This wasn't the only violent incident. In 2003, four women in the Kashmir Valley, including two young students, a teacher and a 43-year-old woman lost their lives, because they did not follow the diktat of a militant group that all women must wear veils. Three of the women were shot dead while the fourth, Shehnaz, a second-year student at the Girls Higher Secondary School in Palandhar, was beheaded.

The diktats have not always confined themselves to attire. On December 18, 2004, Tapati Dutta, headmistress of Bonhooghly Girls School sent a notice to her teachers. The notice asked the lady teachers of the school not to wear lipstick, or line their eyes with kohl or surma, or wear dangling ear-rings within or even outside the school premises whenever they represented the school.

Seven of the teachers refused to sign the notice. Three days later, the headmistress is said to have stopped the dissident teachers from entering the classrooms. When three of the seven dissidents softened their positions, the embargo was made applicable to the remaining four.

Pic courtesy: Slutwalk Kolkata

The very next year, The Telegraph dated July 25, 2005, reported that Muslim women of Cheetah Camp in Mumbai, a locality dominated by maulanas of the conservative Tablighi Jamaat, were forbidden from having tea in restaurants. Women were also banned from watching television and wearing certain types of clothes.

But the Forum Against Oppression of Women, a women’s group organised a protest march against this fatwa. “We took one group of women out to tea in a restaurant,” said Sandhya Gokhale a member of the group. "Their excitement was amazing." About a hundred women, many of them wearing burkhas, came marching down the crowded streets of Bhendi Bazaar, another Muslim neighbourhood in Mumbai, carrying roughly-made cut-outs of maulanas with their faces crossed out.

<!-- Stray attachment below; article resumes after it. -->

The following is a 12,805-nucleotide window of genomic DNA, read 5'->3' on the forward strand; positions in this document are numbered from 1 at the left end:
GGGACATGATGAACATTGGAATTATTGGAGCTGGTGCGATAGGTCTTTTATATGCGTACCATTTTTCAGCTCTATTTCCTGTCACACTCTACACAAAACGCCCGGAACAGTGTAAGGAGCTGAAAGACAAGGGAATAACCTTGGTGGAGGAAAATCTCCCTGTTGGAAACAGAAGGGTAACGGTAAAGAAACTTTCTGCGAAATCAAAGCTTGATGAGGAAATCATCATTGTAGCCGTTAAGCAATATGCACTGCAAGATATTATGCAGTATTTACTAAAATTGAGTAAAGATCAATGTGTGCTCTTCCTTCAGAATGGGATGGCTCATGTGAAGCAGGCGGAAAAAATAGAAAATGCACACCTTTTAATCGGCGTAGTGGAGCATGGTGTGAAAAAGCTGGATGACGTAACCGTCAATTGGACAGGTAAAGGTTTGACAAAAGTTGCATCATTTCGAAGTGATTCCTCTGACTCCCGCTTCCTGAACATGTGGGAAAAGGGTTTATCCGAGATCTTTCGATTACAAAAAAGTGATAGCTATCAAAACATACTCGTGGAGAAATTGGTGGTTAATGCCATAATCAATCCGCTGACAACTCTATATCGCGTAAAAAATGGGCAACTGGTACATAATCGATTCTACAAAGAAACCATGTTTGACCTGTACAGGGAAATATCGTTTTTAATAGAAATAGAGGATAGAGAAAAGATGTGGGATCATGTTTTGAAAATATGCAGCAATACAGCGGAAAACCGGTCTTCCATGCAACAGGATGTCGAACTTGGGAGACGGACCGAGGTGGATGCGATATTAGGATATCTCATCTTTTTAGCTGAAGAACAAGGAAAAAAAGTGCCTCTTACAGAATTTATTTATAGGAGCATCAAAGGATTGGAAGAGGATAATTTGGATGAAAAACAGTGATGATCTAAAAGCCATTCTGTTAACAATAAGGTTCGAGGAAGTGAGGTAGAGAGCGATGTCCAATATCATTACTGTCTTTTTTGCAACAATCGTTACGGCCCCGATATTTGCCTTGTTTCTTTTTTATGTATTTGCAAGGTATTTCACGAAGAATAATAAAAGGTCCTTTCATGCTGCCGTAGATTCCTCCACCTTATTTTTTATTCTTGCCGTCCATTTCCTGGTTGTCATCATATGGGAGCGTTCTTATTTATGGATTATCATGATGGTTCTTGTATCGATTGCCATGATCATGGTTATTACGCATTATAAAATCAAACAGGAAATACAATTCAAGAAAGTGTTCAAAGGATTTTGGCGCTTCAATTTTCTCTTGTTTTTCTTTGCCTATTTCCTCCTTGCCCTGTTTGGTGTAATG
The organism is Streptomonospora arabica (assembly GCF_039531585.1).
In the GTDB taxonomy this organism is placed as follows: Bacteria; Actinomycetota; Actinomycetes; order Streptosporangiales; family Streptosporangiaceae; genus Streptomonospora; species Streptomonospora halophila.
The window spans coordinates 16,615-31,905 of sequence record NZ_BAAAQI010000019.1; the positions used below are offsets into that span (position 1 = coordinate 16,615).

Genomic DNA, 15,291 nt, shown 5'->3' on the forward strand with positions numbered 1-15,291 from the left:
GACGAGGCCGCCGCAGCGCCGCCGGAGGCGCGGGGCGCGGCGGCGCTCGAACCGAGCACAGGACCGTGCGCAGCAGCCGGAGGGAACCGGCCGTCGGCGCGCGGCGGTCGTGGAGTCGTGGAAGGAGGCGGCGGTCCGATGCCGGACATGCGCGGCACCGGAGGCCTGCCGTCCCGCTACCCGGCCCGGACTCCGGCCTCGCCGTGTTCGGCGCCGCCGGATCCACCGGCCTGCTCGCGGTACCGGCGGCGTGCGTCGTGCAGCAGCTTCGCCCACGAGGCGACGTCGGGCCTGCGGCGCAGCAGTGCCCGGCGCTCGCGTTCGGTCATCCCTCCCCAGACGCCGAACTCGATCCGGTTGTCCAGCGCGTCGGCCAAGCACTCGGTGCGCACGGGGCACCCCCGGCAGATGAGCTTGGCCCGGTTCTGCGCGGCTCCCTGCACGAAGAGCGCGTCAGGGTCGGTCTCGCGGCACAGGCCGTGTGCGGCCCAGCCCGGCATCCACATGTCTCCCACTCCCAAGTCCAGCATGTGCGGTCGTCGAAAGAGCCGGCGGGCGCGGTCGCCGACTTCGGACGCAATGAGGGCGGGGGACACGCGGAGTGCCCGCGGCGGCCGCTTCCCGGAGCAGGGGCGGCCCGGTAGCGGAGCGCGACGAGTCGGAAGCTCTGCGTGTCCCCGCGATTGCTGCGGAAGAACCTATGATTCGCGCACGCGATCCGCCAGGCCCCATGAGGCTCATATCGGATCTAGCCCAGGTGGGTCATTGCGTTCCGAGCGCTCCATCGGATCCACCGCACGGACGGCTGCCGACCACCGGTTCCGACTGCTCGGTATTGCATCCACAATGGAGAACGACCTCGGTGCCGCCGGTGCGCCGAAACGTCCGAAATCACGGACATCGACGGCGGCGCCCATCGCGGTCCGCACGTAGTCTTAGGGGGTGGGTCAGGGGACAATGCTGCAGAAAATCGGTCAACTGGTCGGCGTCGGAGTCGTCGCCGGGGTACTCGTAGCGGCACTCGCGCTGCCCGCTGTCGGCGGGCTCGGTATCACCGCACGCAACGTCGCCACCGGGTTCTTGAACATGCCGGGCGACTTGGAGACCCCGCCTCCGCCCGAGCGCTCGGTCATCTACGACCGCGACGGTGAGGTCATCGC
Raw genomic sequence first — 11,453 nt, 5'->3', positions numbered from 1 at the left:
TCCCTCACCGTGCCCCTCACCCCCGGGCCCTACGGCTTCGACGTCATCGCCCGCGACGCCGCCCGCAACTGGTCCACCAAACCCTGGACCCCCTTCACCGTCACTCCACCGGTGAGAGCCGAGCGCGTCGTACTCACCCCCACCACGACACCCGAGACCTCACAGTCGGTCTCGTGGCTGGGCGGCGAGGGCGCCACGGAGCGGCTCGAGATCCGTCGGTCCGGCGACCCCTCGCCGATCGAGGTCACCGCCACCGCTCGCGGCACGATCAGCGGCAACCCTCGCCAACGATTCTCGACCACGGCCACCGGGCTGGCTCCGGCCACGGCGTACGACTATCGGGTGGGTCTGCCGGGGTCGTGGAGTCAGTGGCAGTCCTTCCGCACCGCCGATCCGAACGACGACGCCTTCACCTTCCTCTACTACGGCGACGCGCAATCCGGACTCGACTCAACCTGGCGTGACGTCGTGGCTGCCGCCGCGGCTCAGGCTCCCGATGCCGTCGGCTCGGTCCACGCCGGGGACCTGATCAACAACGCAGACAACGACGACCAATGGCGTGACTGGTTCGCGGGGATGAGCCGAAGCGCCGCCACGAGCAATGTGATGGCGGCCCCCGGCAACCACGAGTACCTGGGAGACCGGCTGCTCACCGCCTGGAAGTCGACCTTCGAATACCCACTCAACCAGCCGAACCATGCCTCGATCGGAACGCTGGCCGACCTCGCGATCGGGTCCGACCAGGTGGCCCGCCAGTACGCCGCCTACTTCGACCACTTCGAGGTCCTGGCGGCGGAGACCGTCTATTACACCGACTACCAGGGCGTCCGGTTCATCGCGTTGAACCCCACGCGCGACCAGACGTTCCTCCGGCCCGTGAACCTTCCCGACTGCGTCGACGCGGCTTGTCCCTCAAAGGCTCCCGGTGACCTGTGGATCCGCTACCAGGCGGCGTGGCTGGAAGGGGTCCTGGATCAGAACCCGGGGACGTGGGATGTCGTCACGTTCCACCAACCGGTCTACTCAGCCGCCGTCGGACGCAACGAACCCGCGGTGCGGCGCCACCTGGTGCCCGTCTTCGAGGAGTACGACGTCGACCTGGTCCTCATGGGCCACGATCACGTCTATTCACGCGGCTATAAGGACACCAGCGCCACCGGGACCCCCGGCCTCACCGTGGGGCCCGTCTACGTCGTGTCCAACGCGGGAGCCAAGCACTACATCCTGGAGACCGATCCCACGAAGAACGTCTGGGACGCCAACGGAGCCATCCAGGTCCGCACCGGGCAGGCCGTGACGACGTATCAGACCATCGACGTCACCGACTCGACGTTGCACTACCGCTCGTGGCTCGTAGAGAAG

This was perhaps the first time that the community’s religious heads in the city were being asked scathing questions by women in the open. Of the many questions thrown at the self-proclaimed moral guardians was one that said: Shareer hamara, kapde hamare aap ke baap ka kya jaata hai? (It’s our body, our clothes, who are you to decide what we do with it?)

The roots of repression

Advocates of strict dress codes for women often cite a "better-safe-than-sorry" approach. But how often we have heard of an Indian woman being molested, raped, eve-teased or harassed because she was dressed provocatively in shorts, bikini or lingerie?

The gang-rape victim in Delhi in 2012 was dressed conventionally by any stretch of the imagination. Suzanne Jordan, the so-called Park Street rape victim was not wearing shorts when she was sexually assaulted in Kolkata in 2012. Reports of rapes (especially of minors) coming in from the heartland, where women have culturally always stuck to traditional forms of attire, have seen an unprecedented rise.

Most recently, on the night of March 14 when the women’s football match had to be called off, a 74-year-old nun Convent of Jesus and Mary School, in Ranaghat, West Bengal, was raped. What she was wearing was definitely not the provocation. One cannot help but wonder why the way women dress became such a huge debate.

A longer version of this article was first published on indiatogether.org, with the support of Oorvani Foundation – community-funded media for the new India.